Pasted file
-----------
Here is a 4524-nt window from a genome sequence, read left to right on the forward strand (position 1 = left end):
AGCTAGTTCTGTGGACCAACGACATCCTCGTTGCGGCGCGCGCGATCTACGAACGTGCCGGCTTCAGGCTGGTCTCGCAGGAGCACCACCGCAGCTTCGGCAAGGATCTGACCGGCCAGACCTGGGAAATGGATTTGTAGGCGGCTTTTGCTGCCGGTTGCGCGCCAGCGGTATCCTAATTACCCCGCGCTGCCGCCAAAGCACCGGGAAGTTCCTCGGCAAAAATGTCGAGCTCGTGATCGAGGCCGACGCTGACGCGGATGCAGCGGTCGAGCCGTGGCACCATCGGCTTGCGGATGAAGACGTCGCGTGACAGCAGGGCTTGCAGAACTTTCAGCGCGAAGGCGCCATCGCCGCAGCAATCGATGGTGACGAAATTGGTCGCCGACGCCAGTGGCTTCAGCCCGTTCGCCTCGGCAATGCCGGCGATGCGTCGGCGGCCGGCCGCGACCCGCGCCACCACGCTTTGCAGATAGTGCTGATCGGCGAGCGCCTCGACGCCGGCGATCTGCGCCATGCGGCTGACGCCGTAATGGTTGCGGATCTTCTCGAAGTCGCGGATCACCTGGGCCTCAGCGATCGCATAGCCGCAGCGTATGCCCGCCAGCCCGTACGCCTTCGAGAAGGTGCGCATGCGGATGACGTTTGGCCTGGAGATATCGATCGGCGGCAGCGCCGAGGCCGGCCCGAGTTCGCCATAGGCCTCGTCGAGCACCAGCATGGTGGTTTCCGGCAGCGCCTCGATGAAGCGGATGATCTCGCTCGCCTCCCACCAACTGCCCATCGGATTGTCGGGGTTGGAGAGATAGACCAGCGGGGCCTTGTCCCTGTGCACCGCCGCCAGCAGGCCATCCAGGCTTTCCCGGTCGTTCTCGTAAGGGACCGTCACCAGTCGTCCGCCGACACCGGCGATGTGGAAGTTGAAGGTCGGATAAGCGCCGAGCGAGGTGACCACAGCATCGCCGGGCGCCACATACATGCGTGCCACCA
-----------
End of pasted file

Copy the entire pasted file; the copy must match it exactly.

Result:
Here is a 4524-nt window from a genome sequence, read left to right on the forward strand (position 1 = left end):
AGCTAGTTCTGTGGACCAACGACATCCTCGTTGCGGCGCGCGCGATCTACGAACGTGCCGGCTTCAGGCTGGTCTCGCAGGAGCACCACCGCAGCTTCGGCAAGGATCTGACCGGCCAGACCTGGGAAATGGATTTGTAGGCGGCTTTTGCTGCCGGTTGCGCGCCAGCGGTATCCTAATTACCCCGCGCTGCCGCCAAAGCACCGGGAAGTTCCTCGGCAAAAATGTCGAGCTCGTGATCGAGGCCGACGCTGACGCGGATGCAGCGGTCGAGCCGTGGCACCATCGGCTTGCGGATGAAGACGTCGCGTGACAGCAGGGCTTGCAGAACTTTCAGCGCGAAGGCGCCATCGCCGCAGCAATCGATGGTGACGAAATTGGTCGCCGACGCCAGTGGCTTCAGCCCGTTCGCCTCGGCAATGCCGGCGATGCGTCGGCGGCCGGCCGCGACCCGCGCCACCACGCTTTGCAGATAGTGCTGATCGGCGAGCGCCTCGACGCCGGCGATCTGCGCCATGCGGCTGACGCCGTAATGGTTGCGGATCTTCTCGAAGTCGCGGATCACCTGGGCCTCAGCGATCGCATAGCCGCAGCGTATGCCCGCCAGCCCGTACGCCTTCGAGAAGGTGCGCATGCGGATGACGTTTGGCCTGGAGATATCGATCGGCGGCAGCGCCGAGGCCGGCCCGAGTTCGCCATAGGCCTCGTCGAGCACCAGCATGGTGGTTTCCGGCAGCGCCTCGATGAAGCGGATGATCTCGCTCGCCTCCCACCAACTGCCCATCGGATTGTCGGGGTTGGAGAGATAGACCAGCGGGGCCTTGTCCCTGTGCACCGCCGCCAGCAGGCCATCCAGGCTTTCCCGGTCGTTCTCGTAAGGGACCGTCACCAGTCGTCCGCCGACACCGGCGATGTGGAAGTTGAAGGTCGGATAAGCGCCGAGCGAGGTGACCACAGCATCGCCGGGCGCCACATACATGCGTGCCACCA